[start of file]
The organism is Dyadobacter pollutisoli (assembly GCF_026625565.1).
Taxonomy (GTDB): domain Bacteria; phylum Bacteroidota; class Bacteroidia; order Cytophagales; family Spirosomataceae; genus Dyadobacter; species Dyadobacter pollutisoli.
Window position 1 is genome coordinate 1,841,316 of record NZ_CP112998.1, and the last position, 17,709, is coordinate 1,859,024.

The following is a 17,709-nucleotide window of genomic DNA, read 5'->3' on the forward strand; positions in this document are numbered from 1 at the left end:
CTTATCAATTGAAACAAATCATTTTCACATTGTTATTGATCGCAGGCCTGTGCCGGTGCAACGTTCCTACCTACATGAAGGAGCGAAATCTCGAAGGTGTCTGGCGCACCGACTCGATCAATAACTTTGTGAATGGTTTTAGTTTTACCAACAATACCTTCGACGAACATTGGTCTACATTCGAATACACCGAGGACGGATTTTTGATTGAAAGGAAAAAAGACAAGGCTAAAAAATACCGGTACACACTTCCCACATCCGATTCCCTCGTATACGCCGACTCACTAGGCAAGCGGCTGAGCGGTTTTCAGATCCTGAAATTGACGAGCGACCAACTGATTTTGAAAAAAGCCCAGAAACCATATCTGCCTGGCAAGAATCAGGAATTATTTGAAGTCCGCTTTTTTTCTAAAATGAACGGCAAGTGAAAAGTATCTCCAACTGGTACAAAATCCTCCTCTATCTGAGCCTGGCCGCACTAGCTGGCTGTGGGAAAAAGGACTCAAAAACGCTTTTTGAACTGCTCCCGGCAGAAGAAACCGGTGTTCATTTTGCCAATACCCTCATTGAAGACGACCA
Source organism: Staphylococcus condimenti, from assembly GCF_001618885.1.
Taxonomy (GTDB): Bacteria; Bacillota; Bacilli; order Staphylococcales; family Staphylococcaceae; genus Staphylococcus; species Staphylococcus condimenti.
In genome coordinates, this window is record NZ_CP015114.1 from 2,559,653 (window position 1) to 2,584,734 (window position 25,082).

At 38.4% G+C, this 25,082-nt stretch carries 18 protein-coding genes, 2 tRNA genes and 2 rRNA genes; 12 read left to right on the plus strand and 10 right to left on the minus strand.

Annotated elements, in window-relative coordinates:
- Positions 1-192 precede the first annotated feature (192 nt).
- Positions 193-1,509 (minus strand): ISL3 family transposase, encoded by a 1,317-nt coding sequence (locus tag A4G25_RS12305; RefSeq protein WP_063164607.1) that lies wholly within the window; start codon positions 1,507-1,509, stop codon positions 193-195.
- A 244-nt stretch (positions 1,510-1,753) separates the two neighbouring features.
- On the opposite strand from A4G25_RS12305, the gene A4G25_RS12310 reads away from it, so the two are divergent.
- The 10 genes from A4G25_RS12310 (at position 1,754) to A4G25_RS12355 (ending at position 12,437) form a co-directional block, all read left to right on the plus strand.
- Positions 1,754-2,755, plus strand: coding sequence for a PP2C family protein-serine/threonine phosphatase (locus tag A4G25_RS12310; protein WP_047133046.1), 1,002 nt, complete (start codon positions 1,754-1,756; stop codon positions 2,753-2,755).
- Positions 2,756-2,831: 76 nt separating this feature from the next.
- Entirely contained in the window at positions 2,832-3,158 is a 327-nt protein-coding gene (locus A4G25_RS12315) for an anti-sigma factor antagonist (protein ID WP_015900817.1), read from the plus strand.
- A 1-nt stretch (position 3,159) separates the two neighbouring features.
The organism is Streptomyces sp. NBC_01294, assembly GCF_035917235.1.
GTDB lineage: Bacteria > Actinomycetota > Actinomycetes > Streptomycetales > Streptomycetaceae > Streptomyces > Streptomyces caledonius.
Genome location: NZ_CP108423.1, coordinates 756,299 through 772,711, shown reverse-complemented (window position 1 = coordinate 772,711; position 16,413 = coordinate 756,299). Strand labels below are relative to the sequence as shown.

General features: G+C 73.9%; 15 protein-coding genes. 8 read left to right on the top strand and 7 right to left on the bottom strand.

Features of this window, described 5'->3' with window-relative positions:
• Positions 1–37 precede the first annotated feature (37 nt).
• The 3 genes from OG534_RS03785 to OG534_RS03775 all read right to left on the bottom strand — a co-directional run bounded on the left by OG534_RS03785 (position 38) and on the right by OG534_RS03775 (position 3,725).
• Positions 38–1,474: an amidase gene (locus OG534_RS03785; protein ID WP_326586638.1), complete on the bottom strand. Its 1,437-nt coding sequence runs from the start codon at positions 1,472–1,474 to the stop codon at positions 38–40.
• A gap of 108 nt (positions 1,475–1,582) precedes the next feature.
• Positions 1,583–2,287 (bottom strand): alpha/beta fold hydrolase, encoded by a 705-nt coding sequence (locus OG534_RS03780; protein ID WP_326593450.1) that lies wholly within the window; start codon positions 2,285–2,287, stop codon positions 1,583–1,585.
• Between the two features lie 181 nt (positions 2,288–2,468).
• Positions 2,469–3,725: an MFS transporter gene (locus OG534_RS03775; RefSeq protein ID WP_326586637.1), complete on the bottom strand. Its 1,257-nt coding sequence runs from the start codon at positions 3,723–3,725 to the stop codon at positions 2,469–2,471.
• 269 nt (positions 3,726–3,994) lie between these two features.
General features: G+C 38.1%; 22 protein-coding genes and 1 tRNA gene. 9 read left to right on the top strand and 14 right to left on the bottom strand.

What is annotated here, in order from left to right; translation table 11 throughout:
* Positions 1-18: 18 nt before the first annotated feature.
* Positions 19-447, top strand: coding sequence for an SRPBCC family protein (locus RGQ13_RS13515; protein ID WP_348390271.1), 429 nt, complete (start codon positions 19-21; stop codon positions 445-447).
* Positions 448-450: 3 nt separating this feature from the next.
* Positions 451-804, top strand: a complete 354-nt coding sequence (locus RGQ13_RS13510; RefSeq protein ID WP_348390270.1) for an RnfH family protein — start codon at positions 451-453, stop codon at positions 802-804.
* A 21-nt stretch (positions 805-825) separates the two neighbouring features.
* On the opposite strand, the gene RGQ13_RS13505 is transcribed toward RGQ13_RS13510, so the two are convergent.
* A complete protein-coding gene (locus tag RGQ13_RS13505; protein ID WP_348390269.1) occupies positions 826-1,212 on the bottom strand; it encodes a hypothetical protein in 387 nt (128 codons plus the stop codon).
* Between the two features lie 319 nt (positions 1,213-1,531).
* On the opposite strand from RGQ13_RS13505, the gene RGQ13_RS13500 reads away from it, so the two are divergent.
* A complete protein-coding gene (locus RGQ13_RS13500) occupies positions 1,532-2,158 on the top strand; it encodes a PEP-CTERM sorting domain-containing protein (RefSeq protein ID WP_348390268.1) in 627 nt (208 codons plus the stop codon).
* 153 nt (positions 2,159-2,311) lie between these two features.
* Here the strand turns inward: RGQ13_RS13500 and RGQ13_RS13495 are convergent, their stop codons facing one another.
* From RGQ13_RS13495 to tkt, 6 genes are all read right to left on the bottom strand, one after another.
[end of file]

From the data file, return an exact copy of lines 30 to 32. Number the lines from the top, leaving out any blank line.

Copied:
• Between the two features lie 181 nt (positions 2,288–2,468).
• Positions 2,469–3,725: an MFS transporter gene (locus OG534_RS03775; RefSeq protein ID WP_326586637.1), complete on the bottom strand. Its 1,257-nt coding sequence runs from the start codon at positions 3,723–3,725 to the stop codon at positions 2,469–2,471.
• 269 nt (positions 3,726–3,994) lie between these two features.